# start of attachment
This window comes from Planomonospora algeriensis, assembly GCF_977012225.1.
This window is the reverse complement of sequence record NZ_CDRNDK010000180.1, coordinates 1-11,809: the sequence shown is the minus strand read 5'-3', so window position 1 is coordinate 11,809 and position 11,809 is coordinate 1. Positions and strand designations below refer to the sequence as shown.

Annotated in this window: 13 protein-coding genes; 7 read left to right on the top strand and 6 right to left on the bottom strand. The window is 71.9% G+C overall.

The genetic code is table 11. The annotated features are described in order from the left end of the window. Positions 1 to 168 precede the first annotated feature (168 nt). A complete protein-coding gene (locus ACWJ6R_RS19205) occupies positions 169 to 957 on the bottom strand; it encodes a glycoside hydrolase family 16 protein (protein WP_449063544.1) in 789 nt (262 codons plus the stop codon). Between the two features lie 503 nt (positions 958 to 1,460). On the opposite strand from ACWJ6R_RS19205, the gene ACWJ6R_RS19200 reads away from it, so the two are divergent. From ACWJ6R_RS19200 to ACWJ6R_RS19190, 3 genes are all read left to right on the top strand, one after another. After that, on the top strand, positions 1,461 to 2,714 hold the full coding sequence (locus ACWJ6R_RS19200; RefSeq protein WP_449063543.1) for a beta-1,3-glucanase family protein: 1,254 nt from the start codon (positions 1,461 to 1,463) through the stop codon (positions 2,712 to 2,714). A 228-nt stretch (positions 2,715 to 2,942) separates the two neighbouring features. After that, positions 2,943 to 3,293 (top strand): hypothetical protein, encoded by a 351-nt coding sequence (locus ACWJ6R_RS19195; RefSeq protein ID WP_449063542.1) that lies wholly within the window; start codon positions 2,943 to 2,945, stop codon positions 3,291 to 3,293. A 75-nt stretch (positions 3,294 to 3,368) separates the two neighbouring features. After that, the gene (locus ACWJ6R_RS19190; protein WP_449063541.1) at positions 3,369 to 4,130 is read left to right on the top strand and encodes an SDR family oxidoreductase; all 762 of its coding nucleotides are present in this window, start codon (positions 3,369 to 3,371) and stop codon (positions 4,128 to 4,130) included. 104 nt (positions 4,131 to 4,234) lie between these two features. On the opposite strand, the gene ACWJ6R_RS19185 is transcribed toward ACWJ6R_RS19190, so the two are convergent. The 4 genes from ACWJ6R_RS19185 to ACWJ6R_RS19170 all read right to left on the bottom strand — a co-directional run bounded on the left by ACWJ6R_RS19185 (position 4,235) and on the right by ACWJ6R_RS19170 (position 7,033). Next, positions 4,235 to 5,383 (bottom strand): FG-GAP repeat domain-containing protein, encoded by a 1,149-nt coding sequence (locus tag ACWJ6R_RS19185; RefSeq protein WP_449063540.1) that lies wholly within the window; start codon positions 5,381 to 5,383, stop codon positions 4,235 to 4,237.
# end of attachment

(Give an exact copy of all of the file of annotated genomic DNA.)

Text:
This window comes from Planomonospora algeriensis, assembly GCF_977012225.1.
This window is the reverse complement of sequence record NZ_CDRNDK010000180.1, coordinates 1-11,809: the sequence shown is the minus strand read 5'-3', so window position 1 is coordinate 11,809 and position 11,809 is coordinate 1. Positions and strand designations below refer to the sequence as shown.

Annotated in this window: 13 protein-coding genes; 7 read left to right on the top strand and 6 right to left on the bottom strand. The window is 71.9% G+C overall.

The genetic code is table 11. The annotated features are described in order from the left end of the window. Positions 1 to 168 precede the first annotated feature (168 nt). A complete protein-coding gene (locus ACWJ6R_RS19205) occupies positions 169 to 957 on the bottom strand; it encodes a glycoside hydrolase family 16 protein (protein WP_449063544.1) in 789 nt (262 codons plus the stop codon). Between the two features lie 503 nt (positions 958 to 1,460). On the opposite strand from ACWJ6R_RS19205, the gene ACWJ6R_RS19200 reads away from it, so the two are divergent. From ACWJ6R_RS19200 to ACWJ6R_RS19190, 3 genes are all read left to right on the top strand, one after another. After that, on the top strand, positions 1,461 to 2,714 hold the full coding sequence (locus ACWJ6R_RS19200; RefSeq protein WP_449063543.1) for a beta-1,3-glucanase family protein: 1,254 nt from the start codon (positions 1,461 to 1,463) through the stop codon (positions 2,712 to 2,714). A 228-nt stretch (positions 2,715 to 2,942) separates the two neighbouring features. After that, positions 2,943 to 3,293 (top strand): hypothetical protein, encoded by a 351-nt coding sequence (locus ACWJ6R_RS19195; RefSeq protein ID WP_449063542.1) that lies wholly within the window; start codon positions 2,943 to 2,945, stop codon positions 3,291 to 3,293. A 75-nt stretch (positions 3,294 to 3,368) separates the two neighbouring features. After that, the gene (locus ACWJ6R_RS19190; protein WP_449063541.1) at positions 3,369 to 4,130 is read left to right on the top strand and encodes an SDR family oxidoreductase; all 762 of its coding nucleotides are present in this window, start codon (positions 3,369 to 3,371) and stop codon (positions 4,128 to 4,130) included. 104 nt (positions 4,131 to 4,234) lie between these two features. On the opposite strand, the gene ACWJ6R_RS19185 is transcribed toward ACWJ6R_RS19190, so the two are convergent. The 4 genes from ACWJ6R_RS19185 to ACWJ6R_RS19170 all read right to left on the bottom strand — a co-directional run bounded on the left by ACWJ6R_RS19185 (position 4,235) and on the right by ACWJ6R_RS19170 (position 7,033). Next, positions 4,235 to 5,383 (bottom strand): FG-GAP repeat domain-containing protein, encoded by a 1,149-nt coding sequence (locus tag ACWJ6R_RS19185; RefSeq protein WP_449063540.1) that lies wholly within the window; start codon positions 5,381 to 5,383, stop codon positions 4,235 to 4,237.